What is your diagnosis?
Arteriovenous Malformation are lesions of the cerebral vasculature development such that blood flows directly from the arterial system to the venous system without passing through a capillary system.
The direct AV connection exposes the venous system to abnormally high pressures. This results in a system of enlarged feeding vessels, the tangled nidus of the AVM itself, and enlarged draining venous structures.
AVMs are considered congenital lesions.
Vascular endothelial growth factor (VEGF) and basic fibroblast growth factor (bFGF) are thought to be responsible for the development of AVM
- Hemorrhage (ICH,SDH,IVH)
- Progressive neurologic deficit - May be caused by mass effect or ischemia resulting from local vascular steal phenomenon
- If blocks the CSF pathway - Hydrocephalus
Hemorrhage is more likely to be caused by small lesions, while seizures are more likely to be caused by large lesions.
- CT scan to exclude Intracranial haemorrhages
- CT angiography better vascular detail than magnetic resonance angiography
- Cerebral angiography provides definitive diagnosis. It allows grading of the AVM via the following Spetzler and Martin criteria.
- Advantages: immediate and permanent recovery after complete resection by craniotomy
- Disadvantages: Intraoperative bleeding, damage to adjacent neural tissue, and ischemic stroke
- Benefit of invasive treatment for unruptured AVMs has never been proven
- Occlusion of blood vessels with coils or particles or glue introduced by a radiographically guided catheter
- An invasive procedure
- Use it as adjuvant therapy prior to craniotomy to decrease intraoperative bleeding and reduce the size of AVM
- Is Curative in lesions <1 cm in diameter that are fed by a single artery
- Can access all anatomic locations of the brain
- It can only treat smaller lesions
- Takes 2 or more years for a full destructive effect
Also known as osteonecrosis, aseptic necrosis, ischemic bone necrosis
Resulting from the temporary or permanent loss of the blood supply to an area of bone
Some regions of the human skeleton have a much higher tendency to develop ischaemia
- neck of femur
- proximal pole of the scaphoid bone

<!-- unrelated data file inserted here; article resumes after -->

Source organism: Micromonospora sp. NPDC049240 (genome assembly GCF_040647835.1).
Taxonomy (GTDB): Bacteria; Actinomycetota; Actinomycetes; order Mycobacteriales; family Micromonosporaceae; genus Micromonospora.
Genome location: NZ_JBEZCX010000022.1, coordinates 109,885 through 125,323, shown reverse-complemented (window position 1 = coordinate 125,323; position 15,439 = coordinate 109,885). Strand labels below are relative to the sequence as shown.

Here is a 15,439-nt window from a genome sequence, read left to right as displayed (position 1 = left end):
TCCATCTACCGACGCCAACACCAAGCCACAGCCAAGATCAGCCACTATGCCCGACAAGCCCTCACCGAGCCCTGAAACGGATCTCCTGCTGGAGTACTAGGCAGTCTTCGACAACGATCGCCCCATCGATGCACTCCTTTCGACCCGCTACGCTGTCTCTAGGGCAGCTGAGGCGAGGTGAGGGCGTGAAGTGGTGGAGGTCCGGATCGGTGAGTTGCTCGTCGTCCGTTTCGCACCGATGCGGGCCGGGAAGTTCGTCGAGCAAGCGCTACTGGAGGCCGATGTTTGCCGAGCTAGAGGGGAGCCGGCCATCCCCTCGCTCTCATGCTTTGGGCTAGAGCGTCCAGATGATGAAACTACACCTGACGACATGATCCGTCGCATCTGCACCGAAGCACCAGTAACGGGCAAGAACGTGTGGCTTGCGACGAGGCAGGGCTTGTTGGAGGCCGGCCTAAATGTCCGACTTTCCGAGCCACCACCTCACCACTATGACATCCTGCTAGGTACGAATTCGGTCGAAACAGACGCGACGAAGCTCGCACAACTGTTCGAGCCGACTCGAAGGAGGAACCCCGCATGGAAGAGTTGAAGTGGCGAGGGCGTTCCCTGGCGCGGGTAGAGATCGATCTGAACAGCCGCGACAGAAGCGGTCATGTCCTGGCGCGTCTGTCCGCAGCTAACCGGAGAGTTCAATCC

- body of the talus
- Fracture of the neck of femur
- Complication of osteo- and rheumatoid arthritis
- Neuropathic joint
- Typically middle aged men
- Affects hips and knees
High levels of steroids:
- Cushing's syndrome
- Sickle cell anaemia
- Infective endocarditis
- Chronic liver disease
- Caisson disease
- Gaucher's disease
- Diabetes mellitus
- Polycythaemia rubra vera
Avascular necrosis usually affects people between 30 and 50 years of age
Onset may be insidious but often there is a dramatic onset of pain.
Early stage of the disease x-ray images usually appear normal so Bone scans is useful
Hip resurfacing or metal on metal (MOM) resurfacing in younger patients and Realignment osteotomy
Bisphosphonates- reduces the rate of bone breakdown by osteoclasts, thus preventing collapse
Identify the Xray?
What is the possible complication of this condition that she may be having in future?
(calcifying cholecystitis, or cholecystopathia chronica calcarea)
Porcelain gallbladder means the wall of the gallbladder has been calcified to a hard and bluish white texture resembling porcelain ceramic.
It is predominantly found in overweight female patients of middle age.(male-to-female ratio is 1:5)
Gallstones are present in 90% of patients with porcelain gallbladder
Low-grade chronic inflammation(chronic cholecystitis)t intramural hemorrhage and an imbalance in calcium metabolism are implicated for the condition
Occurrence of gallbladder carcinoma(commonly adeno carcinoma) is remarkably high in patient with porcelain gallbladder and patients with gallbladder carcinoma usually have a poor prognosis
- Abdominal pain (especially after eating)
- Palpable mass may occasionally be found
- Plain abdominal Xray-galllbladder is seen as having semi radiolucent appearance
- Non-functioning gallbladder on oral cholecystogram
- Ultrasound Scan
- CT Scan
This is a PA chest Xray of a 43 year old woman who was presented with Shortness of Breath on exertion(Dyspnoea), Cough and Chest pain.Other than the pulmonary symptoms she also complains of milld fever and loss of appetite.
Respiratory Examination was normal other than bilateral crackles.
What are the Differntial Diagnosis?
This is abdominal Xray of a 73 years old male who came to the surgery casualty ward complaining of severe colicky type abdominal pain particularly in the left lower quadrant,gross abdominal distension and not passing stools and flatus for 1 day .This patient was on long term use of laxatives for chronic constipation.On examination of his abdomen, It was tympanic and palpable mass found in the Abdomen.
What is the Diagnosis?